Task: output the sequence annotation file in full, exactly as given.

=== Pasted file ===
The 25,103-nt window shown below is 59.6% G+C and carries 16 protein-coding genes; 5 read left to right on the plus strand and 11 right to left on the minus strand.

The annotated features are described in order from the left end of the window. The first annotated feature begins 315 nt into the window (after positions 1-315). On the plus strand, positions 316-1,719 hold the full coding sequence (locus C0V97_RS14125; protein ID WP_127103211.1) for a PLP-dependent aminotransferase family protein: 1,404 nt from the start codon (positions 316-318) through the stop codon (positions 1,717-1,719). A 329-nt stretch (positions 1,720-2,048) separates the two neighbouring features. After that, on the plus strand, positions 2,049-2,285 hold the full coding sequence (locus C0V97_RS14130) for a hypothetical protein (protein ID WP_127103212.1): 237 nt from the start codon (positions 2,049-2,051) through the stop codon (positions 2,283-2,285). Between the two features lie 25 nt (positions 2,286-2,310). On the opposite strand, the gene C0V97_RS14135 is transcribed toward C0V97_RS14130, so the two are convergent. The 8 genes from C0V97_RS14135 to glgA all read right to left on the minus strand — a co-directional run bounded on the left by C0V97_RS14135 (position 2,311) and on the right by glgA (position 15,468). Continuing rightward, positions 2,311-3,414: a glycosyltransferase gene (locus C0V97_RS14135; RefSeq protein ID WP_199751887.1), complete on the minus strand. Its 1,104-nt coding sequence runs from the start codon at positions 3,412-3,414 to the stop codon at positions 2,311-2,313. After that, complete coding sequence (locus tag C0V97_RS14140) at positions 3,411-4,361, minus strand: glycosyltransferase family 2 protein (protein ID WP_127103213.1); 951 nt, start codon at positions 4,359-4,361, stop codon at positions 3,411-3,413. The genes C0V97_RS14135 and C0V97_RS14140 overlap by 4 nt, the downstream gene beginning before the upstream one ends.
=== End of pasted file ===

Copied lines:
The 25,103-nt window shown below is 59.6% G+C and carries 16 protein-coding genes; 5 read left to right on the plus strand and 11 right to left on the minus strand.

The annotated features are described in order from the left end of the window. The first annotated feature begins 315 nt into the window (after positions 1-315). On the plus strand, positions 316-1,719 hold the full coding sequence (locus C0V97_RS14125; protein ID WP_127103211.1) for a PLP-dependent aminotransferase family protein: 1,404 nt from the start codon (positions 316-318) through the stop codon (positions 1,717-1,719). A 329-nt stretch (positions 1,720-2,048) separates the two neighbouring features. After that, on the plus strand, positions 2,049-2,285 hold the full coding sequence (locus C0V97_RS14130) for a hypothetical protein (protein ID WP_127103212.1): 237 nt from the start codon (positions 2,049-2,051) through the stop codon (positions 2,283-2,285). Between the two features lie 25 nt (positions 2,286-2,310). On the opposite strand, the gene C0V97_RS14135 is transcribed toward C0V97_RS14130, so the two are convergent. The 8 genes from C0V97_RS14135 to glgA all read right to left on the minus strand — a co-directional run bounded on the left by C0V97_RS14135 (position 2,311) and on the right by glgA (position 15,468). Continuing rightward, positions 2,311-3,414: a glycosyltransferase gene (locus C0V97_RS14135; RefSeq protein ID WP_199751887.1), complete on the minus strand. Its 1,104-nt coding sequence runs from the start codon at positions 3,412-3,414 to the stop codon at positions 2,311-2,313. After that, complete coding sequence (locus tag C0V97_RS14140) at positions 3,411-4,361, minus strand: glycosyltransferase family 2 protein (protein ID WP_127103213.1); 951 nt, start codon at positions 4,359-4,361, stop codon at positions 3,411-3,413. The genes C0V97_RS14135 and C0V97_RS14140 overlap by 4 nt, the downstream gene beginning before the upstream one ends.